Two quick points about the Southern Baptist Declaration on the Environment and Climate Change:
First, I think that, from a public policy point of view, the key paragraph in the new Declaration is the following:
Though the claims of science are neither infallible nor unanimous, they are substantial and cannot be dismissed out of hand on either scientific or theological grounds. Therefore, in the face of intense concern and guided by the biblical principle of creation stewardship, we resolve to engage this issue without any further lingering over the basic reality of the problem or our responsibility to address it. Humans must be proactive and take responsibility for our contributions to climate change—however great or small.
I guess what one thinks of this all turns on what is meant by “engage on the issue,” “be proactive and take responsibility,” and “our contributions to climate change — however great or small.” Anything that I’ve advocated fits under a reasonable interpretation of these phrases, as does anything advocated by the most radical environmentalist. It’s so vague that it does not foreclose any possible course of action.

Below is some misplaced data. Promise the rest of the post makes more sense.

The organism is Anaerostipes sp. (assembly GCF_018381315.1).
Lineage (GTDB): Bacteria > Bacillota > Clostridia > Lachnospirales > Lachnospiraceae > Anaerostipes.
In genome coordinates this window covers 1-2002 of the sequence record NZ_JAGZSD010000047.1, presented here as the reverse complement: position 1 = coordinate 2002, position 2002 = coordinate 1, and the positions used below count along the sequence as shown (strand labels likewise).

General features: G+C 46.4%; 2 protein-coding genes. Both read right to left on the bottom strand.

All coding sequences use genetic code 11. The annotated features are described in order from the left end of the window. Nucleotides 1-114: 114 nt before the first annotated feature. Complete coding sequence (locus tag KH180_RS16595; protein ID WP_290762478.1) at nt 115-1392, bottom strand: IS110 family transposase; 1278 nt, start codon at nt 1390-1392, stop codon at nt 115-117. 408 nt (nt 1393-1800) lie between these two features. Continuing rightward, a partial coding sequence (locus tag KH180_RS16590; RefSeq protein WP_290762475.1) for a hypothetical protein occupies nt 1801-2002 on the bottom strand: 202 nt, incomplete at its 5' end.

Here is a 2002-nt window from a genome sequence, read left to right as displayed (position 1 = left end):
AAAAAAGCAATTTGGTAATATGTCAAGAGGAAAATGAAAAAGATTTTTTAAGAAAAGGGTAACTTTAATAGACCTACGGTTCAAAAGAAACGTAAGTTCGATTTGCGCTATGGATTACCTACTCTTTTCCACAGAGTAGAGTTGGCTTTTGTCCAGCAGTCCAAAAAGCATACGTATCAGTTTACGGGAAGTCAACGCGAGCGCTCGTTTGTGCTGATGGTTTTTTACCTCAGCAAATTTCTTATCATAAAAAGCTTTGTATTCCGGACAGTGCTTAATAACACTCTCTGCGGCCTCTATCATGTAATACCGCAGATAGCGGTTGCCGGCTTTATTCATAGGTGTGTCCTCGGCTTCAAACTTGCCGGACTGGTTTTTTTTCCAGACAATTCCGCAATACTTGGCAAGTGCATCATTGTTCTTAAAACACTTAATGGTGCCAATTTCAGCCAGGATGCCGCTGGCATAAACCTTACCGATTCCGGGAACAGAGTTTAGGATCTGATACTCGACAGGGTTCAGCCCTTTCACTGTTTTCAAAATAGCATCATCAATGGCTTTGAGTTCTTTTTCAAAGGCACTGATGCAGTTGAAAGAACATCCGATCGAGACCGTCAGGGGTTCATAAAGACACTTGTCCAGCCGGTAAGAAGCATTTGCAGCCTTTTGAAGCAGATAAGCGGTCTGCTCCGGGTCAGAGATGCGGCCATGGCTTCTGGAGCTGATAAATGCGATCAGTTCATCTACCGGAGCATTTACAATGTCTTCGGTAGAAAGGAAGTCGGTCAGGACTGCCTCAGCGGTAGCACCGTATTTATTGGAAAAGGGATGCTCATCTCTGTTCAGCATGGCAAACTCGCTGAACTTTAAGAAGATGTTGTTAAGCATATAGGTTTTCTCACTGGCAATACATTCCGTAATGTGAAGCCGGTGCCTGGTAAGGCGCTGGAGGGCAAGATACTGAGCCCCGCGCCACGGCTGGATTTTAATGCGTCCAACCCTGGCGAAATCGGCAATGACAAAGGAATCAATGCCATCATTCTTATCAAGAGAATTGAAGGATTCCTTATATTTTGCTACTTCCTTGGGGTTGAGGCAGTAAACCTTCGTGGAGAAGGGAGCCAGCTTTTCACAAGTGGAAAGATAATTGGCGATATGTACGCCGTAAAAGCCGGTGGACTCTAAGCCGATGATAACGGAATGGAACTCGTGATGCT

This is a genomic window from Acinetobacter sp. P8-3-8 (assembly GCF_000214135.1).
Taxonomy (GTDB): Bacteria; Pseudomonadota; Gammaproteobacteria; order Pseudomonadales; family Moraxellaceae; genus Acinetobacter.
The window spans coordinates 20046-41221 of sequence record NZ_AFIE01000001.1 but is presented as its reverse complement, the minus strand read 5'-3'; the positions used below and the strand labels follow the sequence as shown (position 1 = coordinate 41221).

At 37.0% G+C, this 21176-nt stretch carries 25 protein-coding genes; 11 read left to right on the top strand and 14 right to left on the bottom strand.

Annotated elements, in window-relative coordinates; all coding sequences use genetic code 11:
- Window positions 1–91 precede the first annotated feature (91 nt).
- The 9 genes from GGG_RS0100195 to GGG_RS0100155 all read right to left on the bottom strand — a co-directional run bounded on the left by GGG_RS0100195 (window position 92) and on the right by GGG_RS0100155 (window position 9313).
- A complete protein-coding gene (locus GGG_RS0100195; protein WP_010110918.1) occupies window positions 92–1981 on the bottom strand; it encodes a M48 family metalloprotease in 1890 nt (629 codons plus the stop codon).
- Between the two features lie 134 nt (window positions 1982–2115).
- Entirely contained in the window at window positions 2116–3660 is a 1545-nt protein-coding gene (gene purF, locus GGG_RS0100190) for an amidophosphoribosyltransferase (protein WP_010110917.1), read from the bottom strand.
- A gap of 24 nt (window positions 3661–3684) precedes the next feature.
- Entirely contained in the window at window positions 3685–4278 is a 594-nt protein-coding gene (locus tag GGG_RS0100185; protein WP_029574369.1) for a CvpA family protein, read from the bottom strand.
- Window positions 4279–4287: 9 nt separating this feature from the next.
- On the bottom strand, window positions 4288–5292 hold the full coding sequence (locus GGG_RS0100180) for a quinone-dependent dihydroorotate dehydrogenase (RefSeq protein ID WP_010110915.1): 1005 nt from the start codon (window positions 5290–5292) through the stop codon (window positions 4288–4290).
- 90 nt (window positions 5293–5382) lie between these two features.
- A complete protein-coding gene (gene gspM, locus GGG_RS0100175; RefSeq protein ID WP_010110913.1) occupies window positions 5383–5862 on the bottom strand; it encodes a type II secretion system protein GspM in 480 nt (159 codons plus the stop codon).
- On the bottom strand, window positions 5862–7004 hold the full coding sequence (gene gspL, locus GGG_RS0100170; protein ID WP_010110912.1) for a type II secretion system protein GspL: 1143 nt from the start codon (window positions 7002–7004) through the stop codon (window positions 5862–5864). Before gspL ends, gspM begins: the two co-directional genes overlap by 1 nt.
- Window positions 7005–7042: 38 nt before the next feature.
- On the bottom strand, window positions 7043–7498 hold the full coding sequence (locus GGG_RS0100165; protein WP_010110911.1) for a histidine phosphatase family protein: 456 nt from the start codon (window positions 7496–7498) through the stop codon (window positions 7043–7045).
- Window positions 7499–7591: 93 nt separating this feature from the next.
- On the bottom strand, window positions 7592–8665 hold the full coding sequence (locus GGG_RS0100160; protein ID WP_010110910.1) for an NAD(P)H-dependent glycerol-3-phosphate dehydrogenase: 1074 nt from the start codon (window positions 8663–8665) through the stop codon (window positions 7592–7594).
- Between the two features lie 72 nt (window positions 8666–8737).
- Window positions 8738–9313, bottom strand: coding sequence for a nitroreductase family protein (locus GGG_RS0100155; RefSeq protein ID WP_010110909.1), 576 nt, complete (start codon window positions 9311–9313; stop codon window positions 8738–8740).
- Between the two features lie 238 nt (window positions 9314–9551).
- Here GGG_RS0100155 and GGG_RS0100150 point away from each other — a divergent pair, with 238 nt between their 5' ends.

Second, this Declaration should be seen in the light of the Southern Baptist Declaration from last year that more or less said climate change is not a problem. The prior Declaration, in effect, tried to establish this religious body as a scientific and economic authority. This prior Declaration was, I assume, in turn a response to the earlier National Council of Churches statement from last summer that did the same (from a liberal point of view), getting all the way down to asserting acceptable percentage reductions in emissions and acceptable number of degrees of temperature increase.
My take on various churches weighing in on technical debates is pretty much summed up by the title of my Planet Gore blog post on the dueling Declarations last summer: “Stephen Hawking Opposes Designated Hitter Rule.”